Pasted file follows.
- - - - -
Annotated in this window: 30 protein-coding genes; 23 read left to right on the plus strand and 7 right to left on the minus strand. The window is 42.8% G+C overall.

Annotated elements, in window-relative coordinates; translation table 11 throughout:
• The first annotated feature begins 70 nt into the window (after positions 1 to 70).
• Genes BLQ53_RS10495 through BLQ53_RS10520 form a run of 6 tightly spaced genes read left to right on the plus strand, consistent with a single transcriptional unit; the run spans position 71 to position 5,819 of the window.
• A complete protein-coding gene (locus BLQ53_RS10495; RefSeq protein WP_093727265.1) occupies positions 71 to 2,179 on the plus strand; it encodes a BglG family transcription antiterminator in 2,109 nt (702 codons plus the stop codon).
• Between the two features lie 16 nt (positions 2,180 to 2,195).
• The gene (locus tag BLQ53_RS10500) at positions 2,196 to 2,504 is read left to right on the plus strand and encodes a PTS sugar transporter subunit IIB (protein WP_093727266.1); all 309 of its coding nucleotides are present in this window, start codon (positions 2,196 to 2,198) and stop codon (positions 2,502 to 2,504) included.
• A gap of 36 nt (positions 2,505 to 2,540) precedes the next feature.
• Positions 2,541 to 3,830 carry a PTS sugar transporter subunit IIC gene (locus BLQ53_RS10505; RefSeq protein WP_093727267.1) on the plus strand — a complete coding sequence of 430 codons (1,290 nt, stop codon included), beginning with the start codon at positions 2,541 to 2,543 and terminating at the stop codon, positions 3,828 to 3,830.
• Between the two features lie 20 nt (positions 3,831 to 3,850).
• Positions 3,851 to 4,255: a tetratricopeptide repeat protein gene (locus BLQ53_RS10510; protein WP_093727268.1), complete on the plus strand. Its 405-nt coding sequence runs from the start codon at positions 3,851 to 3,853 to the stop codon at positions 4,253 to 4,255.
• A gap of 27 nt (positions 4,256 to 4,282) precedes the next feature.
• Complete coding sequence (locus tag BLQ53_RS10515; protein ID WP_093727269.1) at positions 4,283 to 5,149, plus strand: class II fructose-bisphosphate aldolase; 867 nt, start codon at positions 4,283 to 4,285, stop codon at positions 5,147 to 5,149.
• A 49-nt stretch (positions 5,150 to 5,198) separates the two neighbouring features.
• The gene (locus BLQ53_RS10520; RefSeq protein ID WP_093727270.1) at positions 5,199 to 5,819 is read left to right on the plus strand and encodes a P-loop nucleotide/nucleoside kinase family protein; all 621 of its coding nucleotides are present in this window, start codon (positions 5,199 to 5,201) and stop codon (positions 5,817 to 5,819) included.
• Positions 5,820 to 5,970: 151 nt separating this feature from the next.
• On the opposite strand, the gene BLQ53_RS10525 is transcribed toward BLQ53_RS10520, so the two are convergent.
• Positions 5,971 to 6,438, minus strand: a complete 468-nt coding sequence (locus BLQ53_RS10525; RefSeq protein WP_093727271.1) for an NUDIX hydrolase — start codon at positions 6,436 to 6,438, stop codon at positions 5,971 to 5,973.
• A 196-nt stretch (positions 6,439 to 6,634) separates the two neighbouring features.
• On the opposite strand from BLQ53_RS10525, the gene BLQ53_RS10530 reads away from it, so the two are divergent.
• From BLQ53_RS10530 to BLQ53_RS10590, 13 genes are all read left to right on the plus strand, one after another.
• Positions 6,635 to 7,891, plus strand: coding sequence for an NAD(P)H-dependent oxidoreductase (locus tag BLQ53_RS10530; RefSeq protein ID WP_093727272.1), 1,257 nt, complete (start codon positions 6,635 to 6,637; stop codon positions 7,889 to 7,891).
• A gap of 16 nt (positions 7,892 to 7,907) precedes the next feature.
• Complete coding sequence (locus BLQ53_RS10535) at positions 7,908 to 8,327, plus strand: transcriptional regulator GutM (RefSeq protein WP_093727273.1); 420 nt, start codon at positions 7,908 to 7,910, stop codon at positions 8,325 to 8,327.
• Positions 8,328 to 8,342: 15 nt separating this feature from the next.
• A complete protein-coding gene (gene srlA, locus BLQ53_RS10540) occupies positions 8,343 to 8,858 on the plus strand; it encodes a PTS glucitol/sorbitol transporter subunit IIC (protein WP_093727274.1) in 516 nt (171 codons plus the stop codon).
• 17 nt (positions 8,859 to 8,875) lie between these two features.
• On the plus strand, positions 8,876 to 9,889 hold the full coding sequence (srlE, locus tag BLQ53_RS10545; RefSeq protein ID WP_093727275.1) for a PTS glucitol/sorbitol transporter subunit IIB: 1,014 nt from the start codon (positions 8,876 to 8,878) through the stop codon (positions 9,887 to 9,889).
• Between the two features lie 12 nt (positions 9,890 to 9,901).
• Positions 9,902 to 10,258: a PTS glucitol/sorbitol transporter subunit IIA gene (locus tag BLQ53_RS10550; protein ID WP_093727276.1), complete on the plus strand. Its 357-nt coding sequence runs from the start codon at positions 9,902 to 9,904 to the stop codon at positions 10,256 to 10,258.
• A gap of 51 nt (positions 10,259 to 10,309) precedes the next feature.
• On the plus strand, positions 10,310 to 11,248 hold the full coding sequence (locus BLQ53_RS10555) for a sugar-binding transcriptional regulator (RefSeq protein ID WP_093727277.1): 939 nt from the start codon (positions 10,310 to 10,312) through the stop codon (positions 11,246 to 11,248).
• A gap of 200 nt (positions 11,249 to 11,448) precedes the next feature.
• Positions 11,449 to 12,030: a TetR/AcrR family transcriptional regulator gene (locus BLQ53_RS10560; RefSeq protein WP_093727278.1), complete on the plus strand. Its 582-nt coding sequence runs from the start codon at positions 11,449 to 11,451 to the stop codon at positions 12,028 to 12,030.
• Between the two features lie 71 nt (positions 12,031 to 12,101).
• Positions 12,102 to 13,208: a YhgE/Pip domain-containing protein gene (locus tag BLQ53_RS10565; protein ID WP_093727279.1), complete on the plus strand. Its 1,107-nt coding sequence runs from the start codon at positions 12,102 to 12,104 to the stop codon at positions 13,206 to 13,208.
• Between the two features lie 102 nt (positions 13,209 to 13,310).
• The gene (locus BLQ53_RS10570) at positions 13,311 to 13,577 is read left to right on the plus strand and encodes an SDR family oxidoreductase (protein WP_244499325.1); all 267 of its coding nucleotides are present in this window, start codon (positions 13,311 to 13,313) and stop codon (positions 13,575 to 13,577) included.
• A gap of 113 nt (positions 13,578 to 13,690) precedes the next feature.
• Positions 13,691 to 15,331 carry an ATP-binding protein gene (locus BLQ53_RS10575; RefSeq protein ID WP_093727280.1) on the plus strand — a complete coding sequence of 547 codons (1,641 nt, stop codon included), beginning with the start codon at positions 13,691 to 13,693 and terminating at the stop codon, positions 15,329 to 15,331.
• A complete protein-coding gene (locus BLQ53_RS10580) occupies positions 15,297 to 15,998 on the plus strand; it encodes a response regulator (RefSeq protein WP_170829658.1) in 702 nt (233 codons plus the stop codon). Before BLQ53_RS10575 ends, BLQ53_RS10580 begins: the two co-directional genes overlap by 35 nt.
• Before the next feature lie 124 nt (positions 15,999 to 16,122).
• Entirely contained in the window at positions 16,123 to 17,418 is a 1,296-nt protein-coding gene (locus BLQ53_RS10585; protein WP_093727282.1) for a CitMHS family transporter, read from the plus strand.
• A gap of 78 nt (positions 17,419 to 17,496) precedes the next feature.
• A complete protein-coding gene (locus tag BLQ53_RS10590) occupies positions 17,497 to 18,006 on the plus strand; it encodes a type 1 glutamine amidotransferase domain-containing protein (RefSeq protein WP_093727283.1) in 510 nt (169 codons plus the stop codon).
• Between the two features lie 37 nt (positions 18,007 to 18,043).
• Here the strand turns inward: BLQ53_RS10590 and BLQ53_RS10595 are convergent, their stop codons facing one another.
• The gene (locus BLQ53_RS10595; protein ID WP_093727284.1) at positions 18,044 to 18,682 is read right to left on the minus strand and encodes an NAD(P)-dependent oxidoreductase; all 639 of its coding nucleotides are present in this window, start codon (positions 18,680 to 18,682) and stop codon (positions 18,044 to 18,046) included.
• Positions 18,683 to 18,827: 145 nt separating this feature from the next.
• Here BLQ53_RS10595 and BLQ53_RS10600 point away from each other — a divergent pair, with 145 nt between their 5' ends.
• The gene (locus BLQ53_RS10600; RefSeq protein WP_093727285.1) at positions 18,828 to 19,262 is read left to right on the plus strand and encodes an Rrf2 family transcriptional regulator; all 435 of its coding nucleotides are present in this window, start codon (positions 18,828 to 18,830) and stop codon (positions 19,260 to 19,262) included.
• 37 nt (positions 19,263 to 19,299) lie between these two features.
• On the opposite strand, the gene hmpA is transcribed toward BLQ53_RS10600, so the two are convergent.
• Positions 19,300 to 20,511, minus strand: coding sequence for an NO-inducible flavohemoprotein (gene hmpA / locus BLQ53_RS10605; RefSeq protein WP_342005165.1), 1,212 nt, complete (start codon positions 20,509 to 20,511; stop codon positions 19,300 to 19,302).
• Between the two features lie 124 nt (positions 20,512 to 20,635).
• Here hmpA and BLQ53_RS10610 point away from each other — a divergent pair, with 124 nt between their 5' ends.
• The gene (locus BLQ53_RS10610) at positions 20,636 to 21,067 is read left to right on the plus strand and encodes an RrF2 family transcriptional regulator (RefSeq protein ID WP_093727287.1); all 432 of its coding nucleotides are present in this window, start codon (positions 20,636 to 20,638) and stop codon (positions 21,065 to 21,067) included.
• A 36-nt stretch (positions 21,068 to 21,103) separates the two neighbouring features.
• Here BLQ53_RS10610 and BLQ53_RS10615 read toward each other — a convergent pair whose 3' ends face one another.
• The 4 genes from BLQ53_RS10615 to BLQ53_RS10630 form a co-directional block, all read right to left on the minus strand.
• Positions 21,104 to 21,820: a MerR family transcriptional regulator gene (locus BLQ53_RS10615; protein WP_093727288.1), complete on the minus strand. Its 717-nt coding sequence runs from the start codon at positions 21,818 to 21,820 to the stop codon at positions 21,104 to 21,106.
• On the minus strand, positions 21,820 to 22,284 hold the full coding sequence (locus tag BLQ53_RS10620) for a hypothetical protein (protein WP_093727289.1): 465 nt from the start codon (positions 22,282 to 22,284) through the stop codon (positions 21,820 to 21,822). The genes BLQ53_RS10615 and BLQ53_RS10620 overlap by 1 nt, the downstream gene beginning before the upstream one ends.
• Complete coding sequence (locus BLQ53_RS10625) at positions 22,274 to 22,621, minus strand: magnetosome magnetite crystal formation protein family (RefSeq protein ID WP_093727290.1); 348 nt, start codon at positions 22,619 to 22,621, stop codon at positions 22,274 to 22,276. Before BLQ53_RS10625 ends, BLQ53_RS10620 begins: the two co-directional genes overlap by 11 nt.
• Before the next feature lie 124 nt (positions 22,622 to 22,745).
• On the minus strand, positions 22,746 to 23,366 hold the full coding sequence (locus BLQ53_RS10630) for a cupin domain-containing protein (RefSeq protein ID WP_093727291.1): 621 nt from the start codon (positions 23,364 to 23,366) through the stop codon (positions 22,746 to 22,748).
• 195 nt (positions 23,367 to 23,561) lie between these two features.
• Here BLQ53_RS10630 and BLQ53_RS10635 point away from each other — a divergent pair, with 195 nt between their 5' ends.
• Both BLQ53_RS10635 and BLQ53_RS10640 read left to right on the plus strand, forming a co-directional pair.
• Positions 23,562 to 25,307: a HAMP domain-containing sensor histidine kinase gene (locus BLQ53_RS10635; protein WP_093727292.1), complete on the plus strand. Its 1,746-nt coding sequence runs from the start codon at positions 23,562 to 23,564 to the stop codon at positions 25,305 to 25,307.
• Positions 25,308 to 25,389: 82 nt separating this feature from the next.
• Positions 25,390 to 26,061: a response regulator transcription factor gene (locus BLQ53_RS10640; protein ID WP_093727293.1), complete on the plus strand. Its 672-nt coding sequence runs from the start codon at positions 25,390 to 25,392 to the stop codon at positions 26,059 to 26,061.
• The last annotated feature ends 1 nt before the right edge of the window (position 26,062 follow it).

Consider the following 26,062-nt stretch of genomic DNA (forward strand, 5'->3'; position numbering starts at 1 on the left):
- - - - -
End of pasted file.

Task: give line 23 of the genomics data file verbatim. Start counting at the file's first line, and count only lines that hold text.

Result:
• A gap of 16 nt (positions 7,892 to 7,907) precedes the next feature.